13. 13. Next-generation talent Commercial and convergence skills Ajract  senior  talent  with  the  mulD-­‐ funcDonal  experience  and  perspecDves.   Bring  in,  encourage  and  support  MNCs  with   internal  cross-­‐training,  to  expand  and   entrench  their  R&D  funcDons  in  Singapore   and  also  anchor  their  regional  headquarters   in  Singapore.  Besides  drawing  in   internaDonal  talent,  this  will  also  serve  to   develop  local  talent  who  are  likely  to  be   cross-­‐trained  as  opportuniDes  arise  when   they  advance  in  their  careers.  The  star   talent  brought  in  for  the  next  phase  should   combine  R&D  and  commercial   perspecDves.  Singapore  already  enjoys  a   reputaDon  for  the  best  quality  of  life  in   Asia;  sustain  and  enhance  stability,  vibrancy   and  ease  of  living  and  working  here  to   conDnue  to  ajract  global  talent  and  to   retain  the  best  and  brightest  locals.   Train  workforce  in  core  skills  to  support  and   capitalise  on  convergence  trends.     IdenDfy  areas  with  emerging  convergence,   and  steer  the  terDary  educaDon  system  to   equip  new  entrants  to  the  workforce  with   relevant  skill  sets.  For  example,  the  advent   of  big  data  and  its  growing  applicaDon  in   biosciences  presents  an  opportunity  for  a   next  wave  of  highly  skilled  jobs.  Singapore   can  capitalise  on  this  opportunity  by   creaDng  a  criDcal  mass  of  cross-­‐trained   talent,  such  as  scienDsts  who  understand   staDsDcs  and  computer  programming,  and   can  apply  those  skills  to  biosciences  R&D.   As  medicine  grows  increasingly  mulD-­‐ disciplinary,  cross-­‐trained  medical   specialists  will  add  to  the  pool  of  experts   able  to  spot  and  exploit  opportuniDes  to   develop  future  therapies  and  technologies.   The  Next  Lap:  Biosciences  in  Singapore  2025   13   Human  capital  is  a  criDcal  component  to  realise  R&D,  manufacturing  and  commercialisaDon   strategies  for  the  next  phase.  The  bioscience  sector  being  a  heavily  knowledge-­‐based  industry,  the   availability  and  relevance  of  talent  is  essenDal  to  success.   Considering  talent  needs  for  the  next  phase,  there  is  a  stark  gap  surfacing  in  spaces  for  cross-­‐ funcDonal  talent,  where  tradiDonal  skill  sets  converge.  Bringing  bioscience  products  and  services   to  market  requires  a  range  of  capabiliDes  spanning  research,  development,  regulatory  and  market   access,  sales  and  markeDng,  financial  and  so  on.  MulD-­‐funcDonal  talent  with  relevant  experience   in  R&D  as  well  as  sales  and  markeDng  will  be  of  criDcal  importance  in  rapidly  commercializing  new   products  and  services.  This  convergence  of  a  deep  technical  background  with  strong  commercial   experience  is  a  skill  set  that  is  not  commonly  available  in  Singapore.  To  engineer  a  depth  of  such   talent,  the  bioscience  sector  should  uDlise  a  two-­‐pronged  talent  strategy.   “Singapore is still in the first cycle of entrepreneurship. There is plenty of excellent scientific expertise but a shallow experienced talent pool with the commercial and management skills to develop a product and bring it to market. There is a lack of people who can be CEOs, COOs, CFOs; what we have is scientists trying to start companies. They have had little exposure to business, especially the entrepreneurial side. These skills cannot be built overnight, so there is a need to attract the necessary talent.” Michel Birnbaum, Entrepreneur in Residence at NTUitive, Nanyang Technological University “Singapore should do more to grow its next generation of leaders. The government and industry can help to identify good people to groom for C-level positions. Then the industry should rotate the talent through meaningful assignments to build cross- functional skills: R&D, commercial, country assignments, sales experience and so forth. We must create opportunities to develop a pipeline of outstanding management talent.” Abel Ang, Chief Operating Officer at Accuron Technologies 1 2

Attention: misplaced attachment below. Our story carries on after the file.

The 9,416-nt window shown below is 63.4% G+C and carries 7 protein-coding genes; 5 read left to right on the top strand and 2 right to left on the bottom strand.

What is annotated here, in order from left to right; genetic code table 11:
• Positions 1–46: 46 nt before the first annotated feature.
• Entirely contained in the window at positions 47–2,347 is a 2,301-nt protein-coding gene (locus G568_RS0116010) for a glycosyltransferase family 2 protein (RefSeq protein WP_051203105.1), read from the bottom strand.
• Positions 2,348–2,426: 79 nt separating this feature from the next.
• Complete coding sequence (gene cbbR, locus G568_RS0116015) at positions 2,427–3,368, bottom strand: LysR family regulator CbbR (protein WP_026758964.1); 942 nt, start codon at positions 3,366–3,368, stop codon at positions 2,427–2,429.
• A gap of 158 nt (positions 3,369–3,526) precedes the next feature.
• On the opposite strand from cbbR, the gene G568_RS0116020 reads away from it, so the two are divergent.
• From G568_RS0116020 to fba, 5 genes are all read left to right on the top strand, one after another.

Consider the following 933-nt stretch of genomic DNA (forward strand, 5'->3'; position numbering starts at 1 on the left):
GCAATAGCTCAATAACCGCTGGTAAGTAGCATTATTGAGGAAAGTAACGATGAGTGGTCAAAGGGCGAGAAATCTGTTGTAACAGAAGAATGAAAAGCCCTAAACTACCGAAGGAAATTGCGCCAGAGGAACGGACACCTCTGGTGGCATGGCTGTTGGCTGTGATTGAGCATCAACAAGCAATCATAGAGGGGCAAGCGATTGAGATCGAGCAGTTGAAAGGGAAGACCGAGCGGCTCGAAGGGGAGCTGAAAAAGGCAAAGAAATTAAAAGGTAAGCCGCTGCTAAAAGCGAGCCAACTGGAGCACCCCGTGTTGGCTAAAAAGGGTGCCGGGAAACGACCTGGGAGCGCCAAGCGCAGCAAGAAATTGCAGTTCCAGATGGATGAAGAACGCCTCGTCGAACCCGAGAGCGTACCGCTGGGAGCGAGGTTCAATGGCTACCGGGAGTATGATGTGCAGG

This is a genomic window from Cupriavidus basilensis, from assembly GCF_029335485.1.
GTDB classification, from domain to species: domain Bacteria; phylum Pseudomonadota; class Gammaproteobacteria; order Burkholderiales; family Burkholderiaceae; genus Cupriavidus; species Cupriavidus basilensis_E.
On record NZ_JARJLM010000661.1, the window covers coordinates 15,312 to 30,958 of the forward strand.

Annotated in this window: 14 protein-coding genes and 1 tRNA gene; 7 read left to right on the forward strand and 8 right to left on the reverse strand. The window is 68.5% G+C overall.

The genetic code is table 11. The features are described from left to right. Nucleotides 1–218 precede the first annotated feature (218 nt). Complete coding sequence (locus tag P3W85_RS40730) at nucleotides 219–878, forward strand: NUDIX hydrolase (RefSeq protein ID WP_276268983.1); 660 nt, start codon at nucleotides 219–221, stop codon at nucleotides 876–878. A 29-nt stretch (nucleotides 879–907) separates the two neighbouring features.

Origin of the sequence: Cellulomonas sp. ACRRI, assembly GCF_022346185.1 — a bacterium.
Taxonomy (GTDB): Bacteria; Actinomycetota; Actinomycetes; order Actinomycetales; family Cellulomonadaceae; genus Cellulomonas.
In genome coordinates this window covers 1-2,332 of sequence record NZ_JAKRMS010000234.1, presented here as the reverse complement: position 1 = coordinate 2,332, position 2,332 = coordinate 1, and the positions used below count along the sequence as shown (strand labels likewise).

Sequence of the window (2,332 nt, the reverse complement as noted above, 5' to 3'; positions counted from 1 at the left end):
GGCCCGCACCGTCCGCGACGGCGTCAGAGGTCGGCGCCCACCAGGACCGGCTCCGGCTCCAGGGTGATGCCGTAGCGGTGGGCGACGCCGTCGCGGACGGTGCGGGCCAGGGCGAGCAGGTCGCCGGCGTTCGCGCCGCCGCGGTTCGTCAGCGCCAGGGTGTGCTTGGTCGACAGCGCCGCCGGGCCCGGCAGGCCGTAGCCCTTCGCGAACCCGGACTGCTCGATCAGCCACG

14. 14. Conclusion The next ten years Over  the  past  15  years,  Singapore  has  developed  into  a  renowned  bioscience  cluster  through   top-­‐down  investment  in  world-­‐class  infrastructure  and  skilled  talent  for  R&D  and  bio-­‐ manufacturing.  In  the  next  ten  years,  industry  should  take  the  lead  to  create  lasDng   commercial  success.   A  solid  base  of    biosciences  SMEs  is  key,  and  is  a  major  gap  to  be  filled.  Health  technology  and   services  companies  with  quicker  Dme  to  market  have  the  edge  in  terms  of  ajracDng   impaDent  capital.  Efficient  investment  should  span  a  balanced  porxolio  of  incremental  and   transformaDonal  ideas  across  medical  devices,  diagnosDcs,  pharma  and  biotech.  AjracDng   more  corporate  and  venture  funds  and  incubators  will  help  find,  fund  and  guide  ideas  with   commercial  potenDal.  More  public-­‐private  collaboraDon  will  increase  commercial  potenDal  of   R&D.   Build  the  right  talent,  and  more  capital  will  come.  Commercial  experience  is  the  biggest  gap  to   fill:  an  efficient  yet  effecDve  staff  to  manage  SMEs,  with  cross-­‐funcDonal  skills  across  R&D,   engineering,  quality  control,  regulatory,  market  access,  finance  and  sales  and  markeDng.  It  is   necessary  to  ajract  such  stars  from  across  the  globe,  and  also  vital  to  steadily  develop  the   local  talent  pool.  Beyond  building  a  top  layer  of  management  talent,  training  a  mid  layer  in   convergence  skills  can  bring  the  next  wave  of  skilled  and  well-­‐paying  jobs  to  Singapore.   Singapore's  limited  market  size  has  always  spurred  local  companies  to  expand  internaDonally,   usually  to    large  developed  markets  such  as  the  US  or  Europe.    By  focusing  our  R&D  efforts  to   address  the  differing  healthcare  needs  of  emerging  markets,  a  new  breed  of  entrepreneurs   can  harness  Singapore's  infrastructure  and  talent  to  meet  the  demands  in  ASEAN,  China  &   India.  This  will  open  up  a  wealth  of  new  opportuniDes.  Singapore  can  establish  itself  as  a   regional  hub  to  develop  technologies  &  innovaDons  to  access  these  new  markets.   The  next  phase  of  development  presents  new  challenges  and  opportuniDes  for  Singapore,  as   healthcare  markets  undergo  transformaDonal  shios  on  a  global  scale.  As  we  look  ahead  to   2025,  the  bioscience  sector  should  consider  how  best  to  create  success  stories  that  inspire   more  biosciences  companies  to  establish  &  grow  in  Singapore.   The  Next  Lap:  Biosciences  in  Singapore  2025   14  
  15. 15. About BioSingapore Clearstate  (,  a  business  of  the  Economist  Intelligence  Unit,  is  a  research   consultancy  specialising  in  the  domains  of  healthcare  and  life  sciences,  advising  on  growth   strategies  in  emerging  economies.   Clearstate  is  the  go-­‐to  research  consulDng  partner  for  clients  seeking  greenfield  growth   opportuniDes  in  fast-­‐expanding  emerging  economies.  By  leveraging  The  Economist   Intelligence  Unit’s  depth  of  country  experDse,  we  offer  visibility  and  credible  forecasts  on  the   direcDon  of  emerging  economies’  opaque  healthcare  environments.   We  have  a  strong  reputaDon  among  our  clients  for  our  depth  of  industry  knowledge,  our   collaboraDve  approach  and  our  innovaDve  soluDons.  We  are  recognised  for  consistently   listening  and  working  in  partnership  with  our  clients  to  deliver  comprehensive  and  granular   answers  that  go  beyond  the  obvious.     About the authors Wilson  Tan  is  Director,  Strategy  &  New  SoluDons  at  Clearstate.  He  has  more  than  12  years  of   consulDng  experience  within  healthcare  in  Asia-­‐Pacific  and  emerging  markets,  across  medical   technology,  pharmaceuDcal,  life  sciences  and  healthcare  services  sectors   Kavitha  Hariharan  is  a  Principal  Consultant  at  Clearstate.  She  has  over  9  years  of  experience  in   market  intelligence  and  strategic  advisory  to  mulDnaDonal,  SME  and  government  clients  in   medical  devices,  pharmaceuDcal  and  healthcare  services  sectors.   This  white  paper  drew  on  research  support  provided  by  Hantao  Liang,  an  Analyst  at  Clearstate.   While  every  effort  has  been  taken  to  verify  the  accuracy  of  this  informaDon,  Clearstate  (Pte)  Ltd  and  the  Economist   Intelligence  Unit  Ltd.  cannot  accept  any  responsibility  or  liability  for  reliance  by  any  person  on  this  report  or  any  of  the   informaDon,  opinions  or  conclusions  set  out  in  this  report.   Copyright  ©  2015  Clearstate  (Pte)  Ltd.  All  rights  reserved.   For  enquiries,  please  email     About Clearstate BioSingapore  is  a  premier  and  established  life  sciences  associaDon  operaDng  in  Singapore  and  the   ASEAN  region  since  2004.     Our  vision  is  to  enable  a  successful  and  vibrant  life  sciences  community  in  Singapore  by  connecDng   industry  to  soluDons.     BioSingapore  is  a  unique  industry  plaxorm  for  dialogue,  interacDon,  research,  debate,  advocacy  and   knowledge  exchange.  We  run  networking  sessions,  interacDve  lectures,  industry  focus  groups,   dinners,  execuDve  and  entrepreneur  briefings  and  other  events,  alone  or  in  collaboraDon  with  our   network  of  partners.     Please  see  our  website  to  join  as  a  member  -­‐  www.biosingapore-­‐